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Mad Dog: The Legend of Chinese Poet Guo Lusheng

Mad Dog: The Legend of Chinese Poet Guo Lusheng Z H A N G L I J I A Fifty men in pajamas crowd the common room of a mental institution in Beijing. Some sit shoulder to shoulder on the concrete floor with their backs against the wall. Others watch television or wander about, talking to themselves, lost in worlds of their own. One patient stands apart, smoking and staring through the barred windows to the garden below. Hair cropped short, dressed in regulation pajamas, he looks like every other inmate; but this man's inner world may be more extraordinary than that of all the rest. He has been called China's Dante. Respected then reviled by the Red Guards in the 1960s, later praised as the forerunner of the underground literature movement, criticized by the authorities, and recently back in favor enough to be published and to receive literary awards, fifty-two-year-old Guo Lusheng has been scarred by his journey through Maoist hell and by the mental breakdown caused in part by political persecution. But this poet is also a survivor and takes a calm view of the ups and downs in his life and the transient nature of fame. Tall and well built, he chain-smokes as we http://www.deepdyve.com/assets/images/DeepDyve-Logo-lg.png Manoa University of Hawai'I Press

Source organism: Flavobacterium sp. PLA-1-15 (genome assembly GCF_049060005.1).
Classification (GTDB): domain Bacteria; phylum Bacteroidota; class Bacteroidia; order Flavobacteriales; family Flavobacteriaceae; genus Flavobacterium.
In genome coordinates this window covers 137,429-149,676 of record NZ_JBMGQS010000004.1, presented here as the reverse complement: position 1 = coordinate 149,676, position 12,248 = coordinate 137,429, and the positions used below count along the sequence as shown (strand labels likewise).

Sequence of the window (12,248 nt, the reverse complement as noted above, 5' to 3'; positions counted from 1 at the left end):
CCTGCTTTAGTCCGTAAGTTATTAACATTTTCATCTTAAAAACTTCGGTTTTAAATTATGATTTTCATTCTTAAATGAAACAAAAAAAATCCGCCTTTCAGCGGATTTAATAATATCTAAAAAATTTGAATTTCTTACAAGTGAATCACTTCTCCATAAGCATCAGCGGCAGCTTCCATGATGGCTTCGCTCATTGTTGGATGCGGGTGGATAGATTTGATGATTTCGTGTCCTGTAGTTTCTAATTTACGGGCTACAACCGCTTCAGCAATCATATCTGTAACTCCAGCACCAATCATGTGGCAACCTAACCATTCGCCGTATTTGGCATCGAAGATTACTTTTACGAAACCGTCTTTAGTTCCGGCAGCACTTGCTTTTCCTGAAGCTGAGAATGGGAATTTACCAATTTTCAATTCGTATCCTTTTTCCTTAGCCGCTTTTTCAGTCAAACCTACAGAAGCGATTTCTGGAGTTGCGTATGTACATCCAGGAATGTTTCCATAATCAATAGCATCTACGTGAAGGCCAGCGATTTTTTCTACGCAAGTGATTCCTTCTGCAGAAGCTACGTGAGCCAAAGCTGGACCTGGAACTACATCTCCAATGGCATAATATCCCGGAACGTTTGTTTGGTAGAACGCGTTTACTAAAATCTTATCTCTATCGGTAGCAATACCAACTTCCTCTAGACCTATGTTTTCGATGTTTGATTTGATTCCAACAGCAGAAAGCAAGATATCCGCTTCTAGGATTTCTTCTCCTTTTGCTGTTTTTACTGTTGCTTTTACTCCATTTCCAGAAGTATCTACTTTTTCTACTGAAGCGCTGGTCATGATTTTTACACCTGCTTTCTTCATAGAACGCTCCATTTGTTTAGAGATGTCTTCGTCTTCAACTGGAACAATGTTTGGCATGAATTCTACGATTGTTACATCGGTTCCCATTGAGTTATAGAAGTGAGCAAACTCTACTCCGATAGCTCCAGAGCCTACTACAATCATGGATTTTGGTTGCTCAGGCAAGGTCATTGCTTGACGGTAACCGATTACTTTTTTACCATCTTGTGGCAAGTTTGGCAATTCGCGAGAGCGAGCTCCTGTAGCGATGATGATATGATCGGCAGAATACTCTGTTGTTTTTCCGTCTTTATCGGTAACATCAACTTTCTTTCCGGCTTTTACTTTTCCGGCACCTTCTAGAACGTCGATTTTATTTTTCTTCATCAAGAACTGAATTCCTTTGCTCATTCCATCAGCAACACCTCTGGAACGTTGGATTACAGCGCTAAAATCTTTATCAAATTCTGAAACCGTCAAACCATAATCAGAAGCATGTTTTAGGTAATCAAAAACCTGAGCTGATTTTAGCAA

Mad Dog: The Legend of Chinese Poet Guo Lusheng

Manoa , Volume 14 (1) – Apr 1, 2002

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Publisher
University of Hawai'I Press
Copyright
Copyright © 2002 University of Hawai'i Press.
ISSN
1527-943x
Publisher site
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Abstract

Z H A N G L I J I A Fifty men in pajamas crowd the common room of a mental institution in Beijing. Some sit shoulder to shoulder on the concrete floor with their backs against the wall. Others watch television or wander about, talking to themselves, lost in worlds of their own. One patient stands apart, smoking and staring through the barred windows to the garden below. Hair cropped short, dressed in regulation pajamas, he looks like every other inmate; but this man's inner world may be more extraordinary than that of all the rest. He has been called China's Dante. Respected then reviled by the Red Guards in the 1960s, later praised as the forerunner of the underground literature movement, criticized by the authorities, and recently back in favor enough to be published and to receive literary awards, fifty-two-year-old Guo Lusheng has been scarred by his journey through Maoist hell and by the mental breakdown caused in part by political persecution. But this poet is also a survivor and takes a calm view of the ups and downs in his life and the transient nature of fame. Tall and well built, he chain-smokes as we

Journal

ManoaUniversity of Hawai'I Press

Published: Apr 1, 2002

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